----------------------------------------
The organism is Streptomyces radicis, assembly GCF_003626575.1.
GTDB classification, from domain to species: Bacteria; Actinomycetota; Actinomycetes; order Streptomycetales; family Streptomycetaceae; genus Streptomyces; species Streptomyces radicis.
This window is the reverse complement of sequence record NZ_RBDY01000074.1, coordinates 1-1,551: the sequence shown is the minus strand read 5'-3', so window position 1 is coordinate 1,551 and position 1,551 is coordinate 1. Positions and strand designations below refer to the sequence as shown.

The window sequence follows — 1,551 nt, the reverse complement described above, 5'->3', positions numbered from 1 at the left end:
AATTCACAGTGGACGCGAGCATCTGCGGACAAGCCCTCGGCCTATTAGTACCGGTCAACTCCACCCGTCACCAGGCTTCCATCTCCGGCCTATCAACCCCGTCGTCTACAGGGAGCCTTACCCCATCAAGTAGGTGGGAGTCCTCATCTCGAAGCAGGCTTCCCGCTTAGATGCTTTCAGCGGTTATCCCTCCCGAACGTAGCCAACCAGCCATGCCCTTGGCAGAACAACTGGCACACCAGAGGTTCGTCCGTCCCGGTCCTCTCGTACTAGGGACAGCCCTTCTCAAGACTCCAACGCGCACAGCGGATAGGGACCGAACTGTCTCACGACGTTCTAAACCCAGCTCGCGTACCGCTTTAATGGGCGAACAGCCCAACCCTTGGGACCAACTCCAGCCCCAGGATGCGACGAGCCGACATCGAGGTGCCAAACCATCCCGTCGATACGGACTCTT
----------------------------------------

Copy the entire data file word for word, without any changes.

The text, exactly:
The organism is Streptomyces radicis, assembly GCF_003626575.1.
GTDB classification, from domain to species: Bacteria; Actinomycetota; Actinomycetes; order Streptomycetales; family Streptomycetaceae; genus Streptomyces; species Streptomyces radicis.
This window is the reverse complement of sequence record NZ_RBDY01000074.1, coordinates 1-1,551: the sequence shown is the minus strand read 5'-3', so window position 1 is coordinate 1,551 and position 1,551 is coordinate 1. Positions and strand designations below refer to the sequence as shown.

The window sequence follows — 1,551 nt, the reverse complement described above, 5'->3', positions numbered from 1 at the left end:
AATTCACAGTGGACGCGAGCATCTGCGGACAAGCCCTCGGCCTATTAGTACCGGTCAACTCCACCCGTCACCAGGCTTCCATCTCCGGCCTATCAACCCCGTCGTCTACAGGGAGCCTTACCCCATCAAGTAGGTGGGAGTCCTCATCTCGAAGCAGGCTTCCCGCTTAGATGCTTTCAGCGGTTATCCCTCCCGAACGTAGCCAACCAGCCATGCCCTTGGCAGAACAACTGGCACACCAGAGGTTCGTCCGTCCCGGTCCTCTCGTACTAGGGACAGCCCTTCTCAAGACTCCAACGCGCACAGCGGATAGGGACCGAACTGTCTCACGACGTTCTAAACCCAGCTCGCGTACCGCTTTAATGGGCGAACAGCCCAACCCTTGGGACCAACTCCAGCCCCAGGATGCGACGAGCCGACATCGAGGTGCCAAACCATCCCGTCGATACGGACTCTT